ThankYouIn a class I was teaching yesterday, we engaged in some healthy debate on the issue of email etiquette and efficiency.

First, I think most everyone in business agrees that they receive too many emails and their productivity with the tool could be improved.  In teaching email efficiency, I assert that every email should have an objective, namely, that every person who receives the email should have an action to take as a result.  The action could be read, file, leave, think, forward, or schedule.  But DELETE is the weakest of all actions, and if that’s the only thing you expect me to do with your email, we’d both be better off if it had never been sent.

Take the email to the right.  Admittedly, this is an instant sort of conversation that would be better suited to texting, but email it is.  What am I to do with an email that says, “Thank you!?”  I could respond “You’re welcome!” but that just further exacerbates the problem.  Most likely, all I do is delete it.  But it took me several seconds to do that.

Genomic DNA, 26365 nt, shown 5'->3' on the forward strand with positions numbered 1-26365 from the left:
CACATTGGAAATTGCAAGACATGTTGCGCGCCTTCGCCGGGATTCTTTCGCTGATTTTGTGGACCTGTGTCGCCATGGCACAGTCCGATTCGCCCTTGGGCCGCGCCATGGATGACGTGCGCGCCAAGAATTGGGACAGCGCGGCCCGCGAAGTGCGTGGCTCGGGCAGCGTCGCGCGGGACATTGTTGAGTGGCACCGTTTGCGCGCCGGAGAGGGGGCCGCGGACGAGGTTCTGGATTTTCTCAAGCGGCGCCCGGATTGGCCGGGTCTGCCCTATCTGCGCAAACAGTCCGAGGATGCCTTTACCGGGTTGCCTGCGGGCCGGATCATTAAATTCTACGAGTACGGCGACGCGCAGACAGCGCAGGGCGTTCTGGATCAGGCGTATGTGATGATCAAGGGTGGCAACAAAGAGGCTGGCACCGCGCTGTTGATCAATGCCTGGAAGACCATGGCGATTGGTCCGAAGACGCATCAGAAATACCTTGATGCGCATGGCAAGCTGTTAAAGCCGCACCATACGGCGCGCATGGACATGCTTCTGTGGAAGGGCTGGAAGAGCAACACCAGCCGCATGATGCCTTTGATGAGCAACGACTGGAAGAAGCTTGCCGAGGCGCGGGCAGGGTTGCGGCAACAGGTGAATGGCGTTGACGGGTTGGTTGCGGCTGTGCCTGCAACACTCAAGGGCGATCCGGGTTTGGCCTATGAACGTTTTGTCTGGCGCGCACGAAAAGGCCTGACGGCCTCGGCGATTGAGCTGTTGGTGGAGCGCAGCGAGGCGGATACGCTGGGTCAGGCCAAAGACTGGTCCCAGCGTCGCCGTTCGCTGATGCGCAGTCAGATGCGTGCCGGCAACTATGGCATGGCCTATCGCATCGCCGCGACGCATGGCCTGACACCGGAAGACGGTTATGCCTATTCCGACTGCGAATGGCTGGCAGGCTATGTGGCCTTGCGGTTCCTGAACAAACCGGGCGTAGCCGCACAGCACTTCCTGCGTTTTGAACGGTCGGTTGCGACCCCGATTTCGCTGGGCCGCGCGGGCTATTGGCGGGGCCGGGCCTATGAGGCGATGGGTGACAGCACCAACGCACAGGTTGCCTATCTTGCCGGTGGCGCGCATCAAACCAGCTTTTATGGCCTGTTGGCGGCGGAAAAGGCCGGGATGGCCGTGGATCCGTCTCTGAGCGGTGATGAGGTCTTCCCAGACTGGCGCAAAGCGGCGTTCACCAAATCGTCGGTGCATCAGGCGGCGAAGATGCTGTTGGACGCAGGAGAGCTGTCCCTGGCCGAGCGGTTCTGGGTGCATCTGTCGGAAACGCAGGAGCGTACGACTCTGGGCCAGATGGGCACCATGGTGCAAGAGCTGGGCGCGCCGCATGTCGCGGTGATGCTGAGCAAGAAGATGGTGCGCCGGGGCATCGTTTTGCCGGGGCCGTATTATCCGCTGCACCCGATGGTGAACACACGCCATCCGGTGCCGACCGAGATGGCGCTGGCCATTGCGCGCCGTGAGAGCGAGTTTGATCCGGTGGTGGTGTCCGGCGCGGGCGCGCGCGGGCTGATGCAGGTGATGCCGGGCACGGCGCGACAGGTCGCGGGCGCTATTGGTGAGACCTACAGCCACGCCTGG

Before you jump and say, “Lighten up, Hoffler, it’s just a few seconds,” perhaps you should read how much email is costing us.  My view.  And the Wall Street Journal’s.

A student countered, energetically, “But sometimes it’s just POLITE!”  I’m guessing she was raised in the South.  If you want true politeness, get out of your easy chair and walk down the hall and talk to them.  Or, pen a handwritten thank you note and send it via the USPS.  THAT’s cordiality.

But in the business context, if we want to actually get something done, we need to reduce the amount of time we spend reading — and writing — communication that doesn’t do anything.  A Thank You email is one of those.

Make your emails have a clear objective for everyone who receives it.